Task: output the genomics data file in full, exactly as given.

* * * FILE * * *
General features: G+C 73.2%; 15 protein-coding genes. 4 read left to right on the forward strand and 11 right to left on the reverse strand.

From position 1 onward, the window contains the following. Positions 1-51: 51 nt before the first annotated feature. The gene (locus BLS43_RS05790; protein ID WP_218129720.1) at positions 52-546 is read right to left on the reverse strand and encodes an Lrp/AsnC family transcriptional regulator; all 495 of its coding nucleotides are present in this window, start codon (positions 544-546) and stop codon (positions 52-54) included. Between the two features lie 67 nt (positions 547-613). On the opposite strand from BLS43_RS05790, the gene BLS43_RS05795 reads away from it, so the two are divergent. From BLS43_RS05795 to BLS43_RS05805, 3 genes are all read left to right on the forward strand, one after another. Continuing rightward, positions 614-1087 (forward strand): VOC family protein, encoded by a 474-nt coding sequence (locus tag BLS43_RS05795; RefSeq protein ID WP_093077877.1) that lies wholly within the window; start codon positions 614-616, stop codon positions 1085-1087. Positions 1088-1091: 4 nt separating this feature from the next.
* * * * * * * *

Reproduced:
General features: G+C 73.2%; 15 protein-coding genes. 4 read left to right on the forward strand and 11 right to left on the reverse strand.

From position 1 onward, the window contains the following. Positions 1-51: 51 nt before the first annotated feature. The gene (locus BLS43_RS05790; protein ID WP_218129720.1) at positions 52-546 is read right to left on the reverse strand and encodes an Lrp/AsnC family transcriptional regulator; all 495 of its coding nucleotides are present in this window, start codon (positions 544-546) and stop codon (positions 52-54) included. Between the two features lie 67 nt (positions 547-613). On the opposite strand from BLS43_RS05790, the gene BLS43_RS05795 reads away from it, so the two are divergent. From BLS43_RS05795 to BLS43_RS05805, 3 genes are all read left to right on the forward strand, one after another. Continuing rightward, positions 614-1087 (forward strand): VOC family protein, encoded by a 474-nt coding sequence (locus tag BLS43_RS05795; RefSeq protein ID WP_093077877.1) that lies wholly within the window; start codon positions 614-616, stop codon positions 1085-1087. Positions 1088-1091: 4 nt separating this feature from the next.